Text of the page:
Wisconsin residents will start receiving the COVID-19 vaccine in late January, weeks later than many states.
Wisconsin residents will be vaccinated weeks later than other states
On Thursday, Wisconsin health officials said that assisted-living residents would be immunized against the coronavirus weeks later than most other states, a reason for some executives to express their frustrations with the delay.
Wisconsin is one of the states to activate the federal program for COVID-19 vaccination in the U.S. People who live and work in assisted-living would receive the vaccine first. CVS and Walgreens send vaccination teams to long-term care facilities nationwide to inoculate residents and staff on-site, as per Journal Sentinel via MSN.
On December 28, 2020, vaccinations started in nursing homes in Wisconsin, but the state will not begin COVID-19 vaccine distribution until the week of January 25 to living facilities. By the end of the week, state officials expect vaccinations would take place at "nearly a half" of Wisconsin's almost 350 nursing homes, the state's immunization program manager Stephanie Schauer said.
Earlier this week, eight states, including Wisconsin, were listed as those that had not signaled they are ready to begin vaccinations in its more than 4,000 assisted facilities. About 29 states started COVID-19 vaccinations on January 4 or even earlier, as per CVS data. In the week of January 11, eleven more are set to start their vaccination.
Vaccination delay in Wisconsin due to massive volume of doses needed
Officials claim that the vaccination problem is about the volume needed to cover the initial doses for most living and working in assisted-living, which is approximately 140,000 people. Half of the 140,000 were needed to be set aside within a week to notify the federal government that the state is ready to start assisted-living vaccinations.
Willems Van Dijk said that Wisconsin had nearly 50,000 Moderna COVID-19 vaccines set aside for the assisted-living facilities. Meanwhile, the deputy secretary explained that the state has an "abnormal" assisted-living population than other states.
Jim Tarantino, CEO of Capri Communities, a group of 18 assisted-living and memory care facilities across southeastern Wisconsin, gathered the needed consent from residents and prepared Walgreens to administer vaccinations on December 28. However, that was only the day they became available in nursing homes, not in assisted-living facilities.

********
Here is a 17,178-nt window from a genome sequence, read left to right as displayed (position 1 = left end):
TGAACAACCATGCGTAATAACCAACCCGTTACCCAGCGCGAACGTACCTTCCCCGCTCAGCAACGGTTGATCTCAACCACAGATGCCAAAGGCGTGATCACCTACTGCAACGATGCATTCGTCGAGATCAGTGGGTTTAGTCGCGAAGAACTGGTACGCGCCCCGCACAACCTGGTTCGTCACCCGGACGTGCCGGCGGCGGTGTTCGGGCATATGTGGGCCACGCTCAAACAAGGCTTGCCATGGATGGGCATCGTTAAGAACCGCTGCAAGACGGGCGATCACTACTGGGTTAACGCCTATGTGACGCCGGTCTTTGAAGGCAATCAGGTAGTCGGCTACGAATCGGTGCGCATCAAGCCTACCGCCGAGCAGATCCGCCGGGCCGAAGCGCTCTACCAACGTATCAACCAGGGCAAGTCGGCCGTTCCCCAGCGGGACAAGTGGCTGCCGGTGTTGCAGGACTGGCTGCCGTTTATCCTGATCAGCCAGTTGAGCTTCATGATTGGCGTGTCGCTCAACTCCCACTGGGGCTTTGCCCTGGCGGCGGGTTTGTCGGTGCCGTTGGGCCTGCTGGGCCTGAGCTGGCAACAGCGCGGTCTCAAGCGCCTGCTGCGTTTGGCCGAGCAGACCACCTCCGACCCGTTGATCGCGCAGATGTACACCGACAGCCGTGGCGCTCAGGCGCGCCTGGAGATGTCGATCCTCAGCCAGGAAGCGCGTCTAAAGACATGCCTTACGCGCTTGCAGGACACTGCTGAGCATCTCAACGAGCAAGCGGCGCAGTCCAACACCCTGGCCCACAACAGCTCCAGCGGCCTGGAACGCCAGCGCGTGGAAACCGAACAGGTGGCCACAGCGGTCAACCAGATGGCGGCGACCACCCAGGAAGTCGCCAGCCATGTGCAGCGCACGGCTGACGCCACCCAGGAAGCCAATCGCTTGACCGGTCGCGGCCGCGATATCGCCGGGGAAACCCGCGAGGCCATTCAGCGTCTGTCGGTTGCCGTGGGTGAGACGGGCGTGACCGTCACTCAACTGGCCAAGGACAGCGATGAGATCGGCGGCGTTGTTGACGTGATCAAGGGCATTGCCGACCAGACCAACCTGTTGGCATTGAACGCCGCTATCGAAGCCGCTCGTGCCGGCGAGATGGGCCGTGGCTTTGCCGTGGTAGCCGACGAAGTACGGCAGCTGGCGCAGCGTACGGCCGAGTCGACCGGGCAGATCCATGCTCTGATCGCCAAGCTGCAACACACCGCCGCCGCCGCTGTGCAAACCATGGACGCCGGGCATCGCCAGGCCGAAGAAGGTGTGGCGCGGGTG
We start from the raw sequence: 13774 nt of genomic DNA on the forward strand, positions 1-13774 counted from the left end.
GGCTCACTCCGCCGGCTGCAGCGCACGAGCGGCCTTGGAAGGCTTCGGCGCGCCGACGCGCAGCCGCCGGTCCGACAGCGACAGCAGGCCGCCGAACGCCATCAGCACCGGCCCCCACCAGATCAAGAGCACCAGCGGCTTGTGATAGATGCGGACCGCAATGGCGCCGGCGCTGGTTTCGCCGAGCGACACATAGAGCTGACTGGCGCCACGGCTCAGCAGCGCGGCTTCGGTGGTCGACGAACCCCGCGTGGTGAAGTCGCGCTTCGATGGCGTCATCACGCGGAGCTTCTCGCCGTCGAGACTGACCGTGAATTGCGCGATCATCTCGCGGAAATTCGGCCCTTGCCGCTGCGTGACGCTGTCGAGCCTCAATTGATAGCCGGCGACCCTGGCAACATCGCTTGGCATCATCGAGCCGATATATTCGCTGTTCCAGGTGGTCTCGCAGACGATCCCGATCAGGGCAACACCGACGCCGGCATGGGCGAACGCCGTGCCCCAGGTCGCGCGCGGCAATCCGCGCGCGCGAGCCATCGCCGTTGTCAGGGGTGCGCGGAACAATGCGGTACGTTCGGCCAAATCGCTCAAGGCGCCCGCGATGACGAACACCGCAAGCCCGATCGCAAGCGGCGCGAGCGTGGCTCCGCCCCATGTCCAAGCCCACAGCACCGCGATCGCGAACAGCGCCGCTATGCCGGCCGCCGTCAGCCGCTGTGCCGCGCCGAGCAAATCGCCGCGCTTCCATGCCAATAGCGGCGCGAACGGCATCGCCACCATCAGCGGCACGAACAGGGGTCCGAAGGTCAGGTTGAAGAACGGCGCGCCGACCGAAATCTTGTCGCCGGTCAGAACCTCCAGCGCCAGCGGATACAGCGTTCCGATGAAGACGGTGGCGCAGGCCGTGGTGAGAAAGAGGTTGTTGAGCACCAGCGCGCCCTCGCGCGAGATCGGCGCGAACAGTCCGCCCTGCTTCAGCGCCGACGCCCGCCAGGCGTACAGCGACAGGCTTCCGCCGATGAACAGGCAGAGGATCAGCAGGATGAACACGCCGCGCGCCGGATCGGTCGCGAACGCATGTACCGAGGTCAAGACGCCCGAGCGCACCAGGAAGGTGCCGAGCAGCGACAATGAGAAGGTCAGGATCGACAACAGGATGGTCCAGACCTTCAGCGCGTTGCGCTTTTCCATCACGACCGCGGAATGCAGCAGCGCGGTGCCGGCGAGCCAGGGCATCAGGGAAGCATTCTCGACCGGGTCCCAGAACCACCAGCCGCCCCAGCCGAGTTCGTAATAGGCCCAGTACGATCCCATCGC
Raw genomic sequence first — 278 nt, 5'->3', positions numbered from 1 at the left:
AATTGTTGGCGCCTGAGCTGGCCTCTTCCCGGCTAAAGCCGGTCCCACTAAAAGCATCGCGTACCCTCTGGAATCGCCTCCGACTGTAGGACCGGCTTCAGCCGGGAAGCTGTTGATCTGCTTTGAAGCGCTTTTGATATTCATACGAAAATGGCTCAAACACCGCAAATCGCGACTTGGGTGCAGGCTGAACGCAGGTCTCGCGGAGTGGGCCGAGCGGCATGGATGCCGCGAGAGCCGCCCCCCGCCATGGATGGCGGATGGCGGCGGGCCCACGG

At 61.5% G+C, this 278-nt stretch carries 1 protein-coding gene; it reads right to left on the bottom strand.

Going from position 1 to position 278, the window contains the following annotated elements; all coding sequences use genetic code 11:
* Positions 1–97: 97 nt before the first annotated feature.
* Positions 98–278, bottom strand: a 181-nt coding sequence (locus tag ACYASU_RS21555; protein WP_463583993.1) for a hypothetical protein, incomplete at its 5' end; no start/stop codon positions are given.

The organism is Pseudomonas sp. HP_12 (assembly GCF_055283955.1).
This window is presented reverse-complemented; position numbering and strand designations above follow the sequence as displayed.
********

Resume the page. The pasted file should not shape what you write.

Walgreens program coordinators called earlier this week to say that two of Capri's places would receive the COVID-19 vaccine later in January. According to CVS released state-level data, as of Wednesday, almost 7,000 doses of the COVID-19 vaccine had been administered to nursing staff and residents at nearly 88 sites in Wisconsin. For inoculating nursing home staff and residents, there were about 57,000 Moderna vaccine doses set aside.
Who's next in Wisconsin's vaccine rollout?
Frontline health workers and nursing home residents are set to receive the COVID-19 vaccine needed to fight the pandemic. But Wisconsin residents await who will be the next to join those ranks, as per Wisconsin Watch.
The COVID-19 vaccination could include grocery clerks, teachers, people in prisons, bus drivers, and other residents who are 75 and older, as per Madeline Heim of Appleton Post-Crescent.
Heim added that those recommendations are expected from the vaccine distribution committee by the end of the week. Questions loomed as COVID-19 infections have consistently increased within the past two weeks after several holidays.
On Friday, the Department of Health Services reported a seven-day average of 2,715 daily infections and an average of 36 new deaths. The state's cumulative COVID-related death toll reached 5,119 on the same day.